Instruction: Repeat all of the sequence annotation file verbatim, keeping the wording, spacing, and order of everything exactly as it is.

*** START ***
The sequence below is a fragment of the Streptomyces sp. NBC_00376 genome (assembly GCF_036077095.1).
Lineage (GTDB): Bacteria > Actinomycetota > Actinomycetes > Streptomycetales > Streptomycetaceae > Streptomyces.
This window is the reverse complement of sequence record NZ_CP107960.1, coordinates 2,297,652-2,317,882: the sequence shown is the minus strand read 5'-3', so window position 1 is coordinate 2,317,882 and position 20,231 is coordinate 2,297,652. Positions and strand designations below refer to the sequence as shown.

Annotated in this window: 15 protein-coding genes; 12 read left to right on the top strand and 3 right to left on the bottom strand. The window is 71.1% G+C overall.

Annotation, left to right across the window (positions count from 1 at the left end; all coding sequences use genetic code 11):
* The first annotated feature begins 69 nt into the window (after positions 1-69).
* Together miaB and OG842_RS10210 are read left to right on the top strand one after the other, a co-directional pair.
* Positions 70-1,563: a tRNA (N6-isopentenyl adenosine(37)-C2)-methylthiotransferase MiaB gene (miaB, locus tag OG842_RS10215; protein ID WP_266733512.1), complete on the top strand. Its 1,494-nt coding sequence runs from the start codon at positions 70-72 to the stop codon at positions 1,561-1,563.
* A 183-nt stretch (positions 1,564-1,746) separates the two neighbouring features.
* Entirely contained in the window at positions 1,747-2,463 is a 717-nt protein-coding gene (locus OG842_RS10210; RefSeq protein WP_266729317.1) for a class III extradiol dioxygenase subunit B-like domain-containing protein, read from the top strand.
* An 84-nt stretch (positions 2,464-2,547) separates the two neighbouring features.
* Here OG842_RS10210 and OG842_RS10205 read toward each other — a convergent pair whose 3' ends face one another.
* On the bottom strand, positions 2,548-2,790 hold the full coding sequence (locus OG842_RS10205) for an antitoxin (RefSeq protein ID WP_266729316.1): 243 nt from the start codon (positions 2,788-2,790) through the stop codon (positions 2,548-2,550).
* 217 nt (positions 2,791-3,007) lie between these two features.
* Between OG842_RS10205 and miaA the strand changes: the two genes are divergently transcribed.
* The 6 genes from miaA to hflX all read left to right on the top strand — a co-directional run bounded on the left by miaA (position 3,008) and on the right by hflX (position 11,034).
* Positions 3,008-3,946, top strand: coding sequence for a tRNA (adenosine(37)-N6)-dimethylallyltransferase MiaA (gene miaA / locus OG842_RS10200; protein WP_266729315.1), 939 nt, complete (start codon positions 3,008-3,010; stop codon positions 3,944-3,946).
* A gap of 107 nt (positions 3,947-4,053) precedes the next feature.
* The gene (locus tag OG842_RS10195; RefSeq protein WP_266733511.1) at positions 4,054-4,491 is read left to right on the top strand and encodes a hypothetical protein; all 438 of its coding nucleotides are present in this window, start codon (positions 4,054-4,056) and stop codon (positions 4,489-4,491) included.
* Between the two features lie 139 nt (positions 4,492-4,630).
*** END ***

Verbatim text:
The sequence below is a fragment of the Streptomyces sp. NBC_00376 genome (assembly GCF_036077095.1).
Lineage (GTDB): Bacteria > Actinomycetota > Actinomycetes > Streptomycetales > Streptomycetaceae > Streptomyces.
This window is the reverse complement of sequence record NZ_CP107960.1, coordinates 2,297,652-2,317,882: the sequence shown is the minus strand read 5'-3', so window position 1 is coordinate 2,317,882 and position 20,231 is coordinate 2,297,652. Positions and strand designations below refer to the sequence as shown.

Annotated in this window: 15 protein-coding genes; 12 read left to right on the top strand and 3 right to left on the bottom strand. The window is 71.1% G+C overall.

Annotation, left to right across the window (positions count from 1 at the left end; all coding sequences use genetic code 11):
* The first annotated feature begins 69 nt into the window (after positions 1-69).
* Together miaB and OG842_RS10210 are read left to right on the top strand one after the other, a co-directional pair.
* Positions 70-1,563: a tRNA (N6-isopentenyl adenosine(37)-C2)-methylthiotransferase MiaB gene (miaB, locus tag OG842_RS10215; protein ID WP_266733512.1), complete on the top strand. Its 1,494-nt coding sequence runs from the start codon at positions 70-72 to the stop codon at positions 1,561-1,563.
* A 183-nt stretch (positions 1,564-1,746) separates the two neighbouring features.
* Entirely contained in the window at positions 1,747-2,463 is a 717-nt protein-coding gene (locus OG842_RS10210; RefSeq protein WP_266729317.1) for a class III extradiol dioxygenase subunit B-like domain-containing protein, read from the top strand.
* An 84-nt stretch (positions 2,464-2,547) separates the two neighbouring features.
* Here OG842_RS10210 and OG842_RS10205 read toward each other — a convergent pair whose 3' ends face one another.
* On the bottom strand, positions 2,548-2,790 hold the full coding sequence (locus OG842_RS10205) for an antitoxin (RefSeq protein ID WP_266729316.1): 243 nt from the start codon (positions 2,788-2,790) through the stop codon (positions 2,548-2,550).
* 217 nt (positions 2,791-3,007) lie between these two features.
* Between OG842_RS10205 and miaA the strand changes: the two genes are divergently transcribed.
* The 6 genes from miaA to hflX all read left to right on the top strand — a co-directional run bounded on the left by miaA (position 3,008) and on the right by hflX (position 11,034).
* Positions 3,008-3,946, top strand: coding sequence for a tRNA (adenosine(37)-N6)-dimethylallyltransferase MiaA (gene miaA / locus OG842_RS10200; protein WP_266729315.1), 939 nt, complete (start codon positions 3,008-3,010; stop codon positions 3,944-3,946).
* A gap of 107 nt (positions 3,947-4,053) precedes the next feature.
* The gene (locus tag OG842_RS10195; RefSeq protein WP_266733511.1) at positions 4,054-4,491 is read left to right on the top strand and encodes a hypothetical protein; all 438 of its coding nucleotides are present in this window, start codon (positions 4,054-4,056) and stop codon (positions 4,489-4,491) included.
* Between the two features lie 139 nt (positions 4,492-4,630).